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School Districts Advertise, Offer Recruitment Bonuses To Fill Sub Shortages

Leslie Forsythe, a substitute teacher at the Affton Early Childhood Center, coaxes a student into a classroom on the first day of school Tuesday, Aug. 13, 2019.
File photo| Ryan Delaney | St. Louis Public Radio
Leslie Forsythe, a substitute teacher at the Affton Early Childhood Center, coaxes a student into a classroom on the first day of school Tuesday, Aug. 13, 2019.

School districts in St. Louis are trying new ways to get a qualified adult in classrooms when the teacher is out.

Districts have employed technology, pay bumps and advertising as they compete for a small pool of people willing to supervise students in a pinch.

Teachers miss about two weeks of school a year, on average, according to the National Council on Teacher Quality. There’s a nationwide shortage of about 60,000 substitute teachers, according to Stanford University’s Learning Policy Institute. 

Hancock Place, a district of 1,500 students in south St. Louis County, took steps last year to stand out among its neighboring districts in the search for subs.

“We’re competing,” said Superintendent Kevin Carl. “Substitutes, they can be challenging to find. No district ever has enough substitutes, and we’re all competing against one another.”

Hancock Place raised its daily rate for subs by $15 to $110, putting it on the higher end of what subs in the St. Louis area make. That $90-$115 range breaks down to about $13-$15 an hour for a seven-hour school day.

Carl also offers his full-time teachers a referral bonus if they recruit a substitute. An online system has been successful in filling planned outings by letting teachers post days they’ll be out and allowing subs to select the days they want to work.

“It’s great on both fronts,” he said. “The ease of the substitute now to be able to go in online and be able to choose when they want to sub and where.”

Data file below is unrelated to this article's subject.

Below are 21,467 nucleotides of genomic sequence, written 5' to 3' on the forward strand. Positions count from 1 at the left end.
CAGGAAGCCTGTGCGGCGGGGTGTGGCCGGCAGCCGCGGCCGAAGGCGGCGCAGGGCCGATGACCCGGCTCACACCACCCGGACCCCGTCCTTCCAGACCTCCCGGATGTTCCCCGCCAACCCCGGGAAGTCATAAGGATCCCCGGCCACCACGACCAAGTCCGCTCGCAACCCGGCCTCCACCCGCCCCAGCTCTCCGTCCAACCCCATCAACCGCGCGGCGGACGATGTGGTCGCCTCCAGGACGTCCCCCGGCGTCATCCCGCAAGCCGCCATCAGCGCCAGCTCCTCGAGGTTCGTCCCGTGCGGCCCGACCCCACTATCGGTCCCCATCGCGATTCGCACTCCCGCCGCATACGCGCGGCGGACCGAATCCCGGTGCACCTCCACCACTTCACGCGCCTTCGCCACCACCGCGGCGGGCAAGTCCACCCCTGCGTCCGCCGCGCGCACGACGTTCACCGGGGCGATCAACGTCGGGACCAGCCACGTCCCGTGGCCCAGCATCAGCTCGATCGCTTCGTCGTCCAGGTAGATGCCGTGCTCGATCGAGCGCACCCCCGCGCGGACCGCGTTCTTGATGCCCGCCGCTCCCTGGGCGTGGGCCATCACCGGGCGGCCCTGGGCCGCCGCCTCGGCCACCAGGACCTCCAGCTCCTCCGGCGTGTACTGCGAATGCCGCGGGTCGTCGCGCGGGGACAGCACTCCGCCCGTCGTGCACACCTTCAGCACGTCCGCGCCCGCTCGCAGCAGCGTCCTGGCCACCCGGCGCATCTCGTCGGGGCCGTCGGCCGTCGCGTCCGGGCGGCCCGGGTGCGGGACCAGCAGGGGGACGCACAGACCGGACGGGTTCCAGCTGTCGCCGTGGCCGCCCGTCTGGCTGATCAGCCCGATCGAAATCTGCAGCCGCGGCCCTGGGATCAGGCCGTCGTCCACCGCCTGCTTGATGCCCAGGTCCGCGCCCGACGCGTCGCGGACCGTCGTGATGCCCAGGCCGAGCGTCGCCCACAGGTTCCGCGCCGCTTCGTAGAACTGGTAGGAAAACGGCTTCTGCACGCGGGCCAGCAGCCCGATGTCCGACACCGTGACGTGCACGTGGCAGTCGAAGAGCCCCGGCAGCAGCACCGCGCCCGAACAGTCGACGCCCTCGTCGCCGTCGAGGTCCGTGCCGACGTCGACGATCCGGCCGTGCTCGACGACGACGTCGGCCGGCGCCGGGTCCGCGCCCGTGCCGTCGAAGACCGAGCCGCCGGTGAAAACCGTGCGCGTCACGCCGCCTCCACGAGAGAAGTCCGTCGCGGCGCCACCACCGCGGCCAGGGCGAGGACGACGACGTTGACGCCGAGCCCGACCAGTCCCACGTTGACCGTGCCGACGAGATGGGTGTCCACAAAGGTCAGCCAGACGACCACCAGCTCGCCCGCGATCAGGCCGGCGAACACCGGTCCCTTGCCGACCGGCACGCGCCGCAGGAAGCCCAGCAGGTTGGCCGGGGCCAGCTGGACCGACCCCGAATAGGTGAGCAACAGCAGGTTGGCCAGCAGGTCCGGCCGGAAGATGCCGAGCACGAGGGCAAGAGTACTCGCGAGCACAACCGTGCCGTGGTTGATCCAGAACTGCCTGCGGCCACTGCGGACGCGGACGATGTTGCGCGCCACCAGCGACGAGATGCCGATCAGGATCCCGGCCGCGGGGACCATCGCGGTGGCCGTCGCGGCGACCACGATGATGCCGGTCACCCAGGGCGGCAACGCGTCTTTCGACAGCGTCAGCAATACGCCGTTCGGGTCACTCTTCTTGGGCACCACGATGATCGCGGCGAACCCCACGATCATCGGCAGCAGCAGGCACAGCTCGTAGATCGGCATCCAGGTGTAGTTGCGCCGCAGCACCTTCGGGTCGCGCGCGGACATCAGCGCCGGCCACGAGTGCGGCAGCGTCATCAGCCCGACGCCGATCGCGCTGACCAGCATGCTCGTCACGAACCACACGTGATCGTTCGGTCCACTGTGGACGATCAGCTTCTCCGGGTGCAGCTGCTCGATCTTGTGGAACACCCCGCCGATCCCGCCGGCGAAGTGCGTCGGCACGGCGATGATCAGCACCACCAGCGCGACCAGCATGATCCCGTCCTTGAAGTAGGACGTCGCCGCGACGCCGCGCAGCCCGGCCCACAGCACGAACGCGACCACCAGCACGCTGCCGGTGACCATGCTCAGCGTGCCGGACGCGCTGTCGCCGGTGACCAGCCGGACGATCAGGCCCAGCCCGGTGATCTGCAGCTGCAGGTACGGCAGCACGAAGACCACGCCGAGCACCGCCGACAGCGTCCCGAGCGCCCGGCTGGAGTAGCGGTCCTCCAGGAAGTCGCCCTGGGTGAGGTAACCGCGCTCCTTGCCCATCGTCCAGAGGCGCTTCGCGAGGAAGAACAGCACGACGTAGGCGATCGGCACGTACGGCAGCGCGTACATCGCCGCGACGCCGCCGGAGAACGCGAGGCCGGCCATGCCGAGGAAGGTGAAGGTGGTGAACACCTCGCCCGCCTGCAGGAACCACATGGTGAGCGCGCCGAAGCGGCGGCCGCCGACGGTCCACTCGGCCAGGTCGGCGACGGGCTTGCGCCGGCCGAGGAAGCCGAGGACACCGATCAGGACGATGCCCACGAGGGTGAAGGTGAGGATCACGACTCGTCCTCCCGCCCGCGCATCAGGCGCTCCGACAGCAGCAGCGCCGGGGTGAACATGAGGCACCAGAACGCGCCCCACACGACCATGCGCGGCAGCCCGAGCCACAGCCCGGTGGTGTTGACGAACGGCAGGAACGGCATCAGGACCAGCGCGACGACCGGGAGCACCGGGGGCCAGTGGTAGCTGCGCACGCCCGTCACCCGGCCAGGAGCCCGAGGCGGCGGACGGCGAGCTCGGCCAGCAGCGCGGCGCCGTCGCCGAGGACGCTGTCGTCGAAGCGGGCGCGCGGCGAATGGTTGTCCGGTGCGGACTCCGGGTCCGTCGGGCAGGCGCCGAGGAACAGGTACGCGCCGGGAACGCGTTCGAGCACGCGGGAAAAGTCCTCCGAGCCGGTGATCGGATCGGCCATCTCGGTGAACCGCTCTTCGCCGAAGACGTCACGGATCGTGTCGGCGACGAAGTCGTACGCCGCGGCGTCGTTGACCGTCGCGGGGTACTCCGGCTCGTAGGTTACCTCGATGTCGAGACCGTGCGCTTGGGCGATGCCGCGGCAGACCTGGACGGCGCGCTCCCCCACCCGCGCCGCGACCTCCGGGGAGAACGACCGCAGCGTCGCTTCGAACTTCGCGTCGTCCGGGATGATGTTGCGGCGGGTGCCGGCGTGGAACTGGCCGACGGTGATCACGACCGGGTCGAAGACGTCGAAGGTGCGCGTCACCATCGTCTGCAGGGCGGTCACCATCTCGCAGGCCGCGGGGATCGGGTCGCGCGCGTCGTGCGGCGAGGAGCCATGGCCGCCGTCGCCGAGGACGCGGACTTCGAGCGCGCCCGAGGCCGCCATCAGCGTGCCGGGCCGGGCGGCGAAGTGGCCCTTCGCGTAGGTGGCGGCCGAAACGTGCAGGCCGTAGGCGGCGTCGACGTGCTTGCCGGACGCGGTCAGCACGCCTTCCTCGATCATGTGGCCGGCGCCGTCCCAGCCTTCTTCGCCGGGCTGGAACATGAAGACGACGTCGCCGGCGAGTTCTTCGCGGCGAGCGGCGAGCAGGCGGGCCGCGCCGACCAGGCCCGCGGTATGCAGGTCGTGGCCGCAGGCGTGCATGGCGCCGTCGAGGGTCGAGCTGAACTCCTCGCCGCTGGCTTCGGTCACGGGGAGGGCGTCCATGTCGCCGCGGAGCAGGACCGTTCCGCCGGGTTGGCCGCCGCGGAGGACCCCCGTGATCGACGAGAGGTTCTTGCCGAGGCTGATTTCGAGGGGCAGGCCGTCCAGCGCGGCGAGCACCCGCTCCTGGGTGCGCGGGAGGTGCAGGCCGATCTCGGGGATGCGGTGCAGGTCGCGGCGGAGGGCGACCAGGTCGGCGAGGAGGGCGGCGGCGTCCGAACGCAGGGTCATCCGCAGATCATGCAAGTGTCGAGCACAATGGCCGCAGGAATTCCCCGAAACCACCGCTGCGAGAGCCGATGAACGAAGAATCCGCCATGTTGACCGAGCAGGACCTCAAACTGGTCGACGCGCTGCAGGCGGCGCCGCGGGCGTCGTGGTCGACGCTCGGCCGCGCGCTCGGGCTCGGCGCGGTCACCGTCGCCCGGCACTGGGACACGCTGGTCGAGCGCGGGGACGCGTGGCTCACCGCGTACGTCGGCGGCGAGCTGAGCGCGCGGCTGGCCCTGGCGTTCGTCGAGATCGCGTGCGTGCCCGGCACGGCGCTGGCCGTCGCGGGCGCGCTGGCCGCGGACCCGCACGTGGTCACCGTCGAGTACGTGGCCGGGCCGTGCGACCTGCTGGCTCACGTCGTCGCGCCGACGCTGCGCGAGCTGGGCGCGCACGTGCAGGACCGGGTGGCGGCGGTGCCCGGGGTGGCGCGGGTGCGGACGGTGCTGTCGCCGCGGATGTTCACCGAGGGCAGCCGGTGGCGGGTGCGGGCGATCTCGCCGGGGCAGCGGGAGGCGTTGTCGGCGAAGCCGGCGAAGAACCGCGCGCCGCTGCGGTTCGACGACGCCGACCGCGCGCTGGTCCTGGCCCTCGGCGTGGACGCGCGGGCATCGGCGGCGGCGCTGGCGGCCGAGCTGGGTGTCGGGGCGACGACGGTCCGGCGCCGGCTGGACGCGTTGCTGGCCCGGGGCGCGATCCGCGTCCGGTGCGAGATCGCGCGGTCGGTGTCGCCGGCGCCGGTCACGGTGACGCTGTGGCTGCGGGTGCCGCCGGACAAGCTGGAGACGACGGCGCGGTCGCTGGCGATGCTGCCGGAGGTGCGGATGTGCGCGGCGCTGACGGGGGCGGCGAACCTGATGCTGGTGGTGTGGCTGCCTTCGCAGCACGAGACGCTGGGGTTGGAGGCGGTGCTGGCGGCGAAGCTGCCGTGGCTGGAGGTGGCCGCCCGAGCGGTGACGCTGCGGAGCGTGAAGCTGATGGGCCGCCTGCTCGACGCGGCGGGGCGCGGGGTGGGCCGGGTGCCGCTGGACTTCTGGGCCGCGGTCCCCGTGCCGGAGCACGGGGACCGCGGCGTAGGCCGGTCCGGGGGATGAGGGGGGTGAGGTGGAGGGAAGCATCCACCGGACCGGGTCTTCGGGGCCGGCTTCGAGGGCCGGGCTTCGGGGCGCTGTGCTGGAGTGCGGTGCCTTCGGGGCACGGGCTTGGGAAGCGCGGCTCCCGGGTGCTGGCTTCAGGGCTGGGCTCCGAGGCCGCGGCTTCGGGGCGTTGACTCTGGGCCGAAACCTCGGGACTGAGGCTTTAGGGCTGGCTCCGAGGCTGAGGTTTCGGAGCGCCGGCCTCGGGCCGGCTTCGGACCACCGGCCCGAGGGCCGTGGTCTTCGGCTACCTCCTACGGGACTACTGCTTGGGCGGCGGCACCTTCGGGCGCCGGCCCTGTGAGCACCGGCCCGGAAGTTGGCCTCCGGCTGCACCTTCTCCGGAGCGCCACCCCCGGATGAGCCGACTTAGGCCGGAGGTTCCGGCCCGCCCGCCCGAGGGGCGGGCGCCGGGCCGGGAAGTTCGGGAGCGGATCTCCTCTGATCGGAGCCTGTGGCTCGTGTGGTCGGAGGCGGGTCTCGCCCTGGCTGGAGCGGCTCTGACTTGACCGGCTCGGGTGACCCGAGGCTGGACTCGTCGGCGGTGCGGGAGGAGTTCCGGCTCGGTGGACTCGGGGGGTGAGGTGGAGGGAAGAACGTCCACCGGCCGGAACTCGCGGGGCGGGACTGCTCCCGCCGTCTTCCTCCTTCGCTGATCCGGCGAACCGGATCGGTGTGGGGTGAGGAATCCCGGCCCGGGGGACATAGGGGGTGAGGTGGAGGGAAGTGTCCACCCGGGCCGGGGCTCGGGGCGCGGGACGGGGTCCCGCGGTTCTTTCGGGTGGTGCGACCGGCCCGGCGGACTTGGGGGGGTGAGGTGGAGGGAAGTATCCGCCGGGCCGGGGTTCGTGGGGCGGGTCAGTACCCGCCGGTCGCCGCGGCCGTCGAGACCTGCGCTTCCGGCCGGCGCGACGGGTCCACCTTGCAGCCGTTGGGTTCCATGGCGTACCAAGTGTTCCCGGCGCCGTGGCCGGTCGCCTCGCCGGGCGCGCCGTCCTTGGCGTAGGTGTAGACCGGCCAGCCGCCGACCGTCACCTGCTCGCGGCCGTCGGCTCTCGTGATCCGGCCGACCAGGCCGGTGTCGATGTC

But these online systems have shortcomings. Filling shortages that arise less than 24 hours in advance is still difficult.

“Because of the advent of the internet and getting away from the 5 a.m. phone call, it’s probably more competitive than it has been,” said Jennifer Hansen, Mehlville School District’s executive director of human resources.

Mehlville, which neighbors Hancock Place to the south, has been able to “weather the storm” of sub shortages, Hansen said. The district uses an in-house online fill system like Hancock Place's, and Hansen said it tries hard to keep subs paired with a few teachers so they’re familiar with each other. 

Several districts in St. Louis County have contracted out finding and filling daily openings to national companies. That increases the cost of hiring a sub but often lessens the burden on district administrators and principals.

Larger districts are able to employ full-time subs who are often assigned to a building. St. Louis Public Schools has more than 100 full-time subs on the payroll.

In August, the Special Administrative Board for Riverview Gardens schools approved spending $3,585 on a billboard ad to recruit subs to the north St. Louis County district.

The Mexico School District in central Missouri began studying ways to recruit more subs last year, according to the Mexico Ledger. And Columbia Public Schools has only half the needed subs waiting in the wings,the Columbia Missourian reported. The district recently switched contractors providing subs. 

Requirements to sub vary widely by state. Substitute teachers in Missouri must have at least 60 college credit hours, a certificate from the state education department and pass a background check. Some states, including Vermont, only require a high school diploma, while states including Connecticut and California require a completed college degree.

Follow Ryan on Twitter: @rpatrickdelaney

Send questions and comments about this story to feedback@stlpublicradio.org

Ryan was an education reporter at St. Louis Public Radio.